Issue #15-1 | August 2, 2012

FASB publishes new guidance on impairment of indefinite-lived intangibles

The FASB released Accounting Standards Update No. 2012-02, Testing Indefinite-Lived Intangible Assets for Impairment, applying to all public, private, and not-for-profit organizations, and carrying an effective date of fiscal years beginning after Sept. 12, 2012.

Previously, organizations were required to test indefinite-lived intangibles for impairment at least annually by comparing the fair value of an asset with its carrying amount. This amendment still allows for the same approach, but adds an alternative: entities can now assess whether it is more likely than not that the asset is impaired before performing the test (the more-likely-than-not standard is defined as having a likelihood of more than 50%). Valuators familiar with the goodwill impairment testing guidance in Update 2011-08 will recognize this new approach.

Factors to be considered in the assessment are not limited to these examples:

  1. Cost factors, such as increased costs of raw materials that would have a negative effect on cash flow;
  2. Financial performance, such as a decline in actual or planned revenues;
  3. Legal factors;
  4. Industry and market conditions;
  5. Macroeconomic conditions, such as an adverse credit environment; and
  6. Entity-specific events, such as management turnover, contemplation of bankruptcy.

USPTO publishes proposed rules and examination guidelines for first-to-file provision of the AIA

The USPTO has published its highly anticipated proposed rules and proposed examination guidelines for the first-inventor-to-file provision of the Leahy-Smith America Invents Act (AIA). The public comment period runs until Oct. 5, 2012.

Royalty v. equity agreements in tech transfer

Concluding that equity arrangements are useful tools when patents available for technology transfer are weak, an article in the Intellectual Property & Technology Forum & Journal at Boston College Law School offers a model to TTOs:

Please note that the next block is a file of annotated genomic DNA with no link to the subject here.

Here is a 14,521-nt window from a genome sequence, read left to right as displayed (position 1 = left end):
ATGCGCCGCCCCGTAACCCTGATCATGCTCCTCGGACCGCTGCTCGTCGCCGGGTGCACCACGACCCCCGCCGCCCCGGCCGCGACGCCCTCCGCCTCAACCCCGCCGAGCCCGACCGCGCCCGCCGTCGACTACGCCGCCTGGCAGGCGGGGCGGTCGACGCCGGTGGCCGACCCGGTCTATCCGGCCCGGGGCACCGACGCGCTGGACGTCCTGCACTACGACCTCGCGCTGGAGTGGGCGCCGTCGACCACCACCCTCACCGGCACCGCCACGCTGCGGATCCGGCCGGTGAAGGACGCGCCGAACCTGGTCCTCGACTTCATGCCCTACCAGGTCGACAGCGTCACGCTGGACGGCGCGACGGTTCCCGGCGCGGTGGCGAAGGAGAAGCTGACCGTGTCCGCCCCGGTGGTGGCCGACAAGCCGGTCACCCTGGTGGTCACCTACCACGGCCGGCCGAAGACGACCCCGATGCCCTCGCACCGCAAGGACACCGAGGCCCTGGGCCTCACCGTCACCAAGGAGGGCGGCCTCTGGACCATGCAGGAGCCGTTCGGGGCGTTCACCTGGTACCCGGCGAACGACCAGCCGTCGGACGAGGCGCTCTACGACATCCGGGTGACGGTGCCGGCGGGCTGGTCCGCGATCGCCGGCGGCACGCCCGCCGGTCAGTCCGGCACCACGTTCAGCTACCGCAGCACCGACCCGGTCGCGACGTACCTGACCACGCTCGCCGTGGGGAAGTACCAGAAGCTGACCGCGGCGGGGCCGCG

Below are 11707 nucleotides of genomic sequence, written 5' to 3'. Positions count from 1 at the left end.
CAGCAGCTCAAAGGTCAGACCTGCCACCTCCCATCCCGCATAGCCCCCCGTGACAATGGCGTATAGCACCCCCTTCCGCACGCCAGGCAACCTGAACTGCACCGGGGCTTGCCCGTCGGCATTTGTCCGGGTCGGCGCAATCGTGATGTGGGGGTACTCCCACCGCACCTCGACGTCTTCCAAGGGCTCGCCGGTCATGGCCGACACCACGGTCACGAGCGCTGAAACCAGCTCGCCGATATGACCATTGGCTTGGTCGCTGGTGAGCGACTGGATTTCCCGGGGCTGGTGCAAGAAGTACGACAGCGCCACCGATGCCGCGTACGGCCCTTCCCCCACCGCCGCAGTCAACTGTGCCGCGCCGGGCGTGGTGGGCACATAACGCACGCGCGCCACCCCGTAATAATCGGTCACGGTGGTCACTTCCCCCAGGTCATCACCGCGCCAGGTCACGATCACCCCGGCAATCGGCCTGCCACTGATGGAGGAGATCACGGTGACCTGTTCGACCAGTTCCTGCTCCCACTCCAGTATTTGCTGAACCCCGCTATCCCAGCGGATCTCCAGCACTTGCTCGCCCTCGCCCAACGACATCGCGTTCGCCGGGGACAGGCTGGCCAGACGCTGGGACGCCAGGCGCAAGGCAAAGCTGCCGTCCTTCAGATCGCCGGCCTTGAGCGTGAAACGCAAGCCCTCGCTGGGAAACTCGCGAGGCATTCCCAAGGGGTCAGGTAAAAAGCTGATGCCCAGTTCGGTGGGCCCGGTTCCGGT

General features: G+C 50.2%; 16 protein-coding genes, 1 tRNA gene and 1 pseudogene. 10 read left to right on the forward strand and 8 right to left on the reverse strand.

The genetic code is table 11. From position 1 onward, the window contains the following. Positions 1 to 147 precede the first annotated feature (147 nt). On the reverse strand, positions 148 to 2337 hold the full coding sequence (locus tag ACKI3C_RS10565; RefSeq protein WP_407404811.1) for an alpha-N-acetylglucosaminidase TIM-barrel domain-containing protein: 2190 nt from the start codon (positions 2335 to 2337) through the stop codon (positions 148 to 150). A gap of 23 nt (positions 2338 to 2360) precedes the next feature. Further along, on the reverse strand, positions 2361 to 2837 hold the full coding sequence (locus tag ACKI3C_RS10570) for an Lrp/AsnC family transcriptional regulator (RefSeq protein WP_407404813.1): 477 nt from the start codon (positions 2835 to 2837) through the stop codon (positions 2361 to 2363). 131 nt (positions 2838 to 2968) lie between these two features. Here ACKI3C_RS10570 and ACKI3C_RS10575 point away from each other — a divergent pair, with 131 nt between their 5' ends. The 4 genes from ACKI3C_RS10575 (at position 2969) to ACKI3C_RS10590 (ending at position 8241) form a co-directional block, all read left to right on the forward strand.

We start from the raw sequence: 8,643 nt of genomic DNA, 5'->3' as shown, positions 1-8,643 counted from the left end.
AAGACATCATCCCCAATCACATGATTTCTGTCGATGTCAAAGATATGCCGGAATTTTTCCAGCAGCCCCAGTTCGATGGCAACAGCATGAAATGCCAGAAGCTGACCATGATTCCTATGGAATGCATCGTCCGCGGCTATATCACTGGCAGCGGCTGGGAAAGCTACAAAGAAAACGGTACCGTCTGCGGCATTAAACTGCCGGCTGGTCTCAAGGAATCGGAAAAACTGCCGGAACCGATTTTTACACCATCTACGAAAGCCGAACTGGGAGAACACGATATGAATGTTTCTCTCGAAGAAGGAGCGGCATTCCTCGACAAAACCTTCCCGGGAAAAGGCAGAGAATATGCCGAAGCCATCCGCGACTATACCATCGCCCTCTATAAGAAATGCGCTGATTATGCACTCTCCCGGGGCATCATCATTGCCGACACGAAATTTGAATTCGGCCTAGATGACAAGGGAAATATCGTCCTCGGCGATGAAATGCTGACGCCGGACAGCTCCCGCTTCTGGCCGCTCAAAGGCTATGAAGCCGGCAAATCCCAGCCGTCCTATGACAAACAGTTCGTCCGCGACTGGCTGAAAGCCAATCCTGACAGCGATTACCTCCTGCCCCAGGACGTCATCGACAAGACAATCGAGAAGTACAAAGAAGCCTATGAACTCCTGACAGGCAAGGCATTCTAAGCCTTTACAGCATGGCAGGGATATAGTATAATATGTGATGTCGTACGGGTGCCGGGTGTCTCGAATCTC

Equity arrangements are economically preferable to royally agreements when:

reVc > rlVp

Where re is the equity stake as a percentage, Vc is the value of the company, rl is the royalty rate, and Vp is the commercial value of the product.

Knowing the path to a good analysis is helpful, but inherent in the formula is the critical need in technology transfer for valuation skill sets and information. What is the value of an early-stage company? What is the appropriate royalty rate? What are the risks to commercialization of the product?  

Federal Computer Fraud and Abuse Act offers little help as a protector of trade secrets

A Minnesota federal district court has found that trade secrets protection sought from the federal Computer Fraud and Abuse Act (CFAA) doesn’t exist when an employee misuses information obtained from company computers.

Walsh Bishops Associates, an architecture firm, claimed three of its former employees used proprietary information taken from it and sought remedy under the CFAA.

The judge ruled that only information obtained by “intentionally accessing the computer without authorization or by exceeding authorized access” violated the law. Since the three had authorization at the time to access the information in question, they did not violate the CFAA. Presumably, the company can seek remedies under state trade secrets laws, but, once again, valuators should note, there’s not much help at the federal level. Strong noncompetes and an in-place, policed trade secrets policy are the best protectors of trade secrets value.

Caution urged with relief-from-royalty valuations

Mike Pellegrino in BVR’s Guide to Intellectual Property Valuation states why ktMINE’s royalty rate finder search tools, which allow analysts to isolate exclusive arrangements, are important, especially when using the relief-from-royalty valuation method: “There are fundamental abuses of the relief-from-royalty method (e.g., using a nonexclusive royalty rate to represent the entirety of rights that some pieces of IP might confer) that weaken the use of the method for a core valuation engagement.”


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